Danielle Rallo, a public relations major and senior, is a Diet Coke addict, avid beach go-er, and your typical high energy New Yorker. Hailing straight from Long Island, and a student at the University of Rhode Island, you could call this girl an “island hopper.” In her free time you’ll find Danielle watching The Food Network, riding her bike or doing, in their opinion, ridiculously hilarious things with her friends. She is set to graduate December 2014, and hopes to work at a PR firm in New York City directly after. As a consistent member of her school’s Dean’s List, and with a passion for public relations, she is excited to see what this new chapter in her life holds!
Oh no—it’s happening. The one thing you promised yourself wouldn’t, you start losing touch with your beloved friends from home. Either you, your friends, or maybe both, went away to college to lead these new lives you’ve dreamed about. We all have had at least one friend—Somebody we hugged, promised we’d stay in touch with, and cried our eyes out with as we said goodbye (probably a little harder than we would like to admit).
For many, this was an inevitable stage of life. You’re now onto different paths from the people you once knew to be your closest and dearest friends thus far. However, for many like me, the anxiety of losing these close bonds does not sit well. Now, as a senior in college, I can successfully say, that although I’ve made life-long friends in college, I’ve also maintained my “best-friendships” with my hometown pals. Can you do this too? Sure, it’s easy.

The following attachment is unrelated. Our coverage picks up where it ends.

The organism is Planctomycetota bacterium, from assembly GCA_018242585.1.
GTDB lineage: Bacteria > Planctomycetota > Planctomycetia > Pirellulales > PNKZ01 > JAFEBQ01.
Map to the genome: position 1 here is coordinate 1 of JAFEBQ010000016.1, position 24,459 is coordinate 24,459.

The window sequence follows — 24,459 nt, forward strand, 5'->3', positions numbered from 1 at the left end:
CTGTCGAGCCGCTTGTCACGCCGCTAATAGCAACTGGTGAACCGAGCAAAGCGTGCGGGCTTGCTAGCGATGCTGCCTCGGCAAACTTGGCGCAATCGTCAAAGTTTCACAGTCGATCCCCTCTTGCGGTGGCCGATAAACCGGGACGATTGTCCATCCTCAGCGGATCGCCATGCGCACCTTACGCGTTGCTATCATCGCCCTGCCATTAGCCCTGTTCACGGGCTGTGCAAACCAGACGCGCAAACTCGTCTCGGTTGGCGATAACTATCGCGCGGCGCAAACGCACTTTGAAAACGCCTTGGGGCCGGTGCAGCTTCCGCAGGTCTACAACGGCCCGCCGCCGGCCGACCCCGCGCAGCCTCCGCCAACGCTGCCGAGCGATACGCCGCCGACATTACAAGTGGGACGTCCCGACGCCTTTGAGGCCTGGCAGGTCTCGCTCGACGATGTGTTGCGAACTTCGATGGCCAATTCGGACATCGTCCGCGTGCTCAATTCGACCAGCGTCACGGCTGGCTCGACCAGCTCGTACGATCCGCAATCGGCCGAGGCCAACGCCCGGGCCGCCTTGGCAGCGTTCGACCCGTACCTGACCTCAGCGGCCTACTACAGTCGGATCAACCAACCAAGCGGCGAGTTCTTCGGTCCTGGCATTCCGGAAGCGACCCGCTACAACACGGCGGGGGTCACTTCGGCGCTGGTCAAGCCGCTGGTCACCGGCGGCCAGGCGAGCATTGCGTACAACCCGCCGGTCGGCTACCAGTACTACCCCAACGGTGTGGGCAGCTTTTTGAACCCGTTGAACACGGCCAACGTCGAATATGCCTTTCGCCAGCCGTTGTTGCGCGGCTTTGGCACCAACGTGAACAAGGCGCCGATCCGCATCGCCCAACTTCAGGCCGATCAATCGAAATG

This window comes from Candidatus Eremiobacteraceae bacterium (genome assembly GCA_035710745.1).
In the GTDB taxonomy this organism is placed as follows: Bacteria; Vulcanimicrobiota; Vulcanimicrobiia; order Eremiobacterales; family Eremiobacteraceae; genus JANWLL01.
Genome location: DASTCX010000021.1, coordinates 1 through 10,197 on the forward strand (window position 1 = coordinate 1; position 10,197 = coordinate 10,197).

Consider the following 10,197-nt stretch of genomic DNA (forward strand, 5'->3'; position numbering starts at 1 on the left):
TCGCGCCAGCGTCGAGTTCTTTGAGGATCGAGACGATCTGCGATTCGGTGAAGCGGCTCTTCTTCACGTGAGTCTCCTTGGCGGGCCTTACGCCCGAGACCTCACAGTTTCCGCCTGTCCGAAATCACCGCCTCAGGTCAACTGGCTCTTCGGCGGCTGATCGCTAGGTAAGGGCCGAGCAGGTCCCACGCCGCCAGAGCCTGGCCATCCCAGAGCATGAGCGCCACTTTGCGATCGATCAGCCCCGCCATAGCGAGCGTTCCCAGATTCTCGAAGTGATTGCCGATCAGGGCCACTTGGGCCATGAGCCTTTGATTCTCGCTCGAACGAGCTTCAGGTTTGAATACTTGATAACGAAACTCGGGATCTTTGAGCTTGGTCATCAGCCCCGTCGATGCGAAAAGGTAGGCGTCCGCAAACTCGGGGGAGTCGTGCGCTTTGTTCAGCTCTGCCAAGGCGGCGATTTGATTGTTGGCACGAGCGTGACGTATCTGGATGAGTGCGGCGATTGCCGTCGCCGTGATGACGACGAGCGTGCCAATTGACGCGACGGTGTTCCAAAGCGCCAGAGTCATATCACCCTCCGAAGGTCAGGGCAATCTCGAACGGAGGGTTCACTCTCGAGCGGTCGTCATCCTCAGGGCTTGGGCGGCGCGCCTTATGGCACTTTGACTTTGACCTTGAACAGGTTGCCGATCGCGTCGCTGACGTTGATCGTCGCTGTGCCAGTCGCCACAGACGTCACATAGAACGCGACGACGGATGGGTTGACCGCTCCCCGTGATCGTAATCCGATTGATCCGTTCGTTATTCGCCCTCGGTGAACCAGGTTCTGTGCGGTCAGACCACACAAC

We can all agree that group chats are not everyone’s cup of tea, they can get pretty annoying. Actually when I see a new group text on my phone there’s a good chance I can get notably angry, especially when I walk out of class with sometimes 250+ messages (this is not an exaggeration). However with new updates on the iPhone like the “do not disturb” feature, and apps like GroupMe, keeping up with that group of friends can be easy and not such an inconvenience. Also, be positive when looking at group chats. For me, my group text has been a source of entertainment. With all the stories of the ridiculous things that happen to my friends in their college life, we constantly have out of the ordinary tales to laugh at, and simultaneously, feel an attachment to the lives and people our hometown friends have at their schools.
Second: schedule visits. I cannot express how important this is, and FUN. Visiting other college campuses are much like mini vacations away from everything. You get a taste of a whole new culture, and eureka, a free place to stay! For many people, especially freshman, I realize that transportation can be a little more problematic, but fear not, public transportation, such as busses and trains are pretty reliable in college towns. They can be reasonable in price especially when you plan in advance. These trips of weekend visits to my friends’ schools have made for hands down some of the best memories through my four years of school. So don’t wait people, get to planning!
My final piece of advice, is making the most of your school breaks. If you find yourself way too overwhelmed between school work, extra-curricular activities or whatever else you have going on to be able to keep “enough” contact with your home friends, start an annual tradition during breaks. It serves as a great time for catching up on your separate lives. If this becomes a tradition you are all aware of, other plans are likely not to get in the way. For example during both Thanksgiving and winter breaks, right before the holidays, my friends and I get together and have potluck dinners that include delicious [and probably really fattening] foods and wine—always wine. During this time there is so many laughs, shocking stories and a bunch of happiness.
If your friends from home mean enough to you, don’t let those valuable friendships slip by. I’m not going to say long distance friendships are simple, but hopefully my advice makes it a little easier.